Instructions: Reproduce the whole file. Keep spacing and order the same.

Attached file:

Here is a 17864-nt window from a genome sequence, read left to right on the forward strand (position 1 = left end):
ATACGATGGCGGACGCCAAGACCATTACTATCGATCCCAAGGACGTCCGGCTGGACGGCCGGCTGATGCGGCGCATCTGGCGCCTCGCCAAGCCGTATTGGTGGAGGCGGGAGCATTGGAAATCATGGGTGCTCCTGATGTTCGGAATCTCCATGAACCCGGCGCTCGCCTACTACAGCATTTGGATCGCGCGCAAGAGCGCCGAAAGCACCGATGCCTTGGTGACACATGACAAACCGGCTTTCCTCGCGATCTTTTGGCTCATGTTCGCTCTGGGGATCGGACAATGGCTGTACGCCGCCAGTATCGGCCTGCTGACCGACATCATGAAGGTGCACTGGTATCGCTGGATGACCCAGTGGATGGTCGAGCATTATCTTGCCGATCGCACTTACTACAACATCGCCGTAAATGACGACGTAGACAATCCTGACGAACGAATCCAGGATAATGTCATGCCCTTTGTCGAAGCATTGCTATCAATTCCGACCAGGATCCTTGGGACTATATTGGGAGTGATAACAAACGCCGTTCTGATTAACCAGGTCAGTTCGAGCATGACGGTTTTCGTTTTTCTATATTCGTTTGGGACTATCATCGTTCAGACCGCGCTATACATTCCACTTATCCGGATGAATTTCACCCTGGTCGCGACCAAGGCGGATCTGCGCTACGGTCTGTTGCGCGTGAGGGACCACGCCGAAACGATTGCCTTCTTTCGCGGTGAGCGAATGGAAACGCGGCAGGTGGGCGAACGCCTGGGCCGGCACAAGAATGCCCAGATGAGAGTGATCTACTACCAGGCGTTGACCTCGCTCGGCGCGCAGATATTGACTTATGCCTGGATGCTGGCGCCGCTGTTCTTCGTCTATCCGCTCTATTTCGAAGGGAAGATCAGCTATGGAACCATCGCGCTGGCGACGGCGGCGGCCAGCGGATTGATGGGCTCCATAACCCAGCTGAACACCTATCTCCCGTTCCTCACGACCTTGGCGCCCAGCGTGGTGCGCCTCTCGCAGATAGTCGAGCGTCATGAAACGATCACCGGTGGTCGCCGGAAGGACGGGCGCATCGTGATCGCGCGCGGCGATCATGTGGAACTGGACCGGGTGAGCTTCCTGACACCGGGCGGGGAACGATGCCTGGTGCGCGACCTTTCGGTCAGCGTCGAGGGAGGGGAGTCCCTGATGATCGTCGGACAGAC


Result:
Here is a 17864-nt window from a genome sequence, read left to right on the forward strand (position 1 = left end):
ATACGATGGCGGACGCCAAGACCATTACTATCGATCCCAAGGACGTCCGGCTGGACGGCCGGCTGATGCGGCGCATCTGGCGCCTCGCCAAGCCGTATTGGTGGAGGCGGGAGCATTGGAAATCATGGGTGCTCCTGATGTTCGGAATCTCCATGAACCCGGCGCTCGCCTACTACAGCATTTGGATCGCGCGCAAGAGCGCCGAAAGCACCGATGCCTTGGTGACACATGACAAACCGGCTTTCCTCGCGATCTTTTGGCTCATGTTCGCTCTGGGGATCGGACAATGGCTGTACGCCGCCAGTATCGGCCTGCTGACCGACATCATGAAGGTGCACTGGTATCGCTGGATGACCCAGTGGATGGTCGAGCATTATCTTGCCGATCGCACTTACTACAACATCGCCGTAAATGACGACGTAGACAATCCTGACGAACGAATCCAGGATAATGTCATGCCCTTTGTCGAAGCATTGCTATCAATTCCGACCAGGATCCTTGGGACTATATTGGGAGTGATAACAAACGCCGTTCTGATTAACCAGGTCAGTTCGAGCATGACGGTTTTCGTTTTTCTATATTCGTTTGGGACTATCATCGTTCAGACCGCGCTATACATTCCACTTATCCGGATGAATTTCACCCTGGTCGCGACCAAGGCGGATCTGCGCTACGGTCTGTTGCGCGTGAGGGACCACGCCGAAACGATTGCCTTCTTTCGCGGTGAGCGAATGGAAACGCGGCAGGTGGGCGAACGCCTGGGCCGGCACAAGAATGCCCAGATGAGAGTGATCTACTACCAGGCGTTGACCTCGCTCGGCGCGCAGATATTGACTTATGCCTGGATGCTGGCGCCGCTGTTCTTCGTCTATCCGCTCTATTTCGAAGGGAAGATCAGCTATGGAACCATCGCGCTGGCGACGGCGGCGGCCAGCGGATTGATGGGCTCCATAACCCAGCTGAACACCTATCTCCCGTTCCTCACGACCTTGGCGCCCAGCGTGGTGCGCCTCTCGCAGATAGTCGAGCGTCATGAAACGATCACCGGTGGTCGCCGGAAGGACGGGCGCATCGTGATCGCGCGCGGCGATCATGTGGAACTGGACCGGGTGAGCTTCCTGACACCGGGCGGGGAACGATGCCTGGTGCGCGACCTTTCGGTCAGCGTCGAGGGAGGGGAGTCCCTGATGATCGTCGGACAGAC